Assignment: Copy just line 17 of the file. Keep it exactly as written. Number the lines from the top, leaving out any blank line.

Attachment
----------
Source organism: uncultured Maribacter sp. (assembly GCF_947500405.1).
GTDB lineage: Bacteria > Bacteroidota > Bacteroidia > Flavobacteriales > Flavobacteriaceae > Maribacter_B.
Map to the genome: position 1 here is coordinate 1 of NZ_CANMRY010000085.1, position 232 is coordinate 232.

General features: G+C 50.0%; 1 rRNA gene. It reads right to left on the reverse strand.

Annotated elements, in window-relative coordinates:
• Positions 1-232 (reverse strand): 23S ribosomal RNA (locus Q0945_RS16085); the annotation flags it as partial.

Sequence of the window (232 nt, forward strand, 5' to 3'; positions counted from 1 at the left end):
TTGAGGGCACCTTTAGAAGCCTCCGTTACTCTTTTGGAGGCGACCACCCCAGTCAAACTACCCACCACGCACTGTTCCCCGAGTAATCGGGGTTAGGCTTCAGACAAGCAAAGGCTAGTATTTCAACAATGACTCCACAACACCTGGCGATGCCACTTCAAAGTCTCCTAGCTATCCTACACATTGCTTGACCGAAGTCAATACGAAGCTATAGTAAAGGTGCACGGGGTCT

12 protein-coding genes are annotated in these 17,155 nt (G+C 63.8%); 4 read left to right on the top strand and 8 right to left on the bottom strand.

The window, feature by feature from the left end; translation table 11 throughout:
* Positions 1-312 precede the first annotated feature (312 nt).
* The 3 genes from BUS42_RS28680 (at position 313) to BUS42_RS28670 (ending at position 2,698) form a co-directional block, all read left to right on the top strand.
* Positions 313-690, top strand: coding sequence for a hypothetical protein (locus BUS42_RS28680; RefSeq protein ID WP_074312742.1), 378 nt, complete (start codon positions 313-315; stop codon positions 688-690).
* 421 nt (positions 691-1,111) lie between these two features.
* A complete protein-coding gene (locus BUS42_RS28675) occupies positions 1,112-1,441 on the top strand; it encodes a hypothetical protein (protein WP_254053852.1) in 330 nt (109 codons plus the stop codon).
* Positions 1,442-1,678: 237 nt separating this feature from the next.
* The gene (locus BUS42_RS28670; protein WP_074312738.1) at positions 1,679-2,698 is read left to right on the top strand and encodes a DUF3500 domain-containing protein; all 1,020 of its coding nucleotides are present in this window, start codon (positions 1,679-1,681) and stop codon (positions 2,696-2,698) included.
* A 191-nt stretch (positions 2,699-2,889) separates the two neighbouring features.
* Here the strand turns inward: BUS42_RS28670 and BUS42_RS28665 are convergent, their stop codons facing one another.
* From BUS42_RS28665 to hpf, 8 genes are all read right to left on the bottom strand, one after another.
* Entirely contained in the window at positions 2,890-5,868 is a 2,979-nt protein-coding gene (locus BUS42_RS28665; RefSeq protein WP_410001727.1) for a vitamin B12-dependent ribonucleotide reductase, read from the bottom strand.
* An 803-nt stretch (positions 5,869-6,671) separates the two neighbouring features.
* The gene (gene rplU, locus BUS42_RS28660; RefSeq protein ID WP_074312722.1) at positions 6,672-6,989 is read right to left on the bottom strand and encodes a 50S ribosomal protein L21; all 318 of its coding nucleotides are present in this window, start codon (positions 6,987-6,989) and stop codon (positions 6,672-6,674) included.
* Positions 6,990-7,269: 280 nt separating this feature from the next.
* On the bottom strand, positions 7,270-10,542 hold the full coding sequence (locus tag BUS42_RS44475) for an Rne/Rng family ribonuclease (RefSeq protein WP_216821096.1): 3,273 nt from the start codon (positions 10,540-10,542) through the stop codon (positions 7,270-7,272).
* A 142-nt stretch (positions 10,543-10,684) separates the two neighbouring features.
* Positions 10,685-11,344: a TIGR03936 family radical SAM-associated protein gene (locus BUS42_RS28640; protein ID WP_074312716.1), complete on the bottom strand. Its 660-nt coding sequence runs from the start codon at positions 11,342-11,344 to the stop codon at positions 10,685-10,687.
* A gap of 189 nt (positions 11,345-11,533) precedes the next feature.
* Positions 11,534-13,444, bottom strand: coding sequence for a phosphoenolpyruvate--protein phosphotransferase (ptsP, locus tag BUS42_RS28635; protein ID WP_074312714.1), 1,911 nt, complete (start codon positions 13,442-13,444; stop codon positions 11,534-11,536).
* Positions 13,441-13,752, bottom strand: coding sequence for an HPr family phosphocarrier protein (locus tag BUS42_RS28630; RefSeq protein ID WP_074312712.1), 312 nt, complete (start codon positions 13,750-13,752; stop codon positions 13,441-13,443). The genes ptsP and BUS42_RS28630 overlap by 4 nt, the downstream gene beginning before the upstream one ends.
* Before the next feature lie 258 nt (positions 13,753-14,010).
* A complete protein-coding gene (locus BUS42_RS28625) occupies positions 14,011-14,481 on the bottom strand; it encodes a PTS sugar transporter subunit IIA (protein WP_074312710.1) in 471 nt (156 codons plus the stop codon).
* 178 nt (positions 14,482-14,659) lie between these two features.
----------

* The gene (locus BUS42_RS28670; protein WP_074312738.1) at positions 1,679-2,698 is read left to right on the top strand and encodes a DUF3500 domain-containing protein; all 1,020 of its coding nucleotides are present in this window, start codon (positions 1,679-1,681) and stop codon (positions 2,696-2,698) included.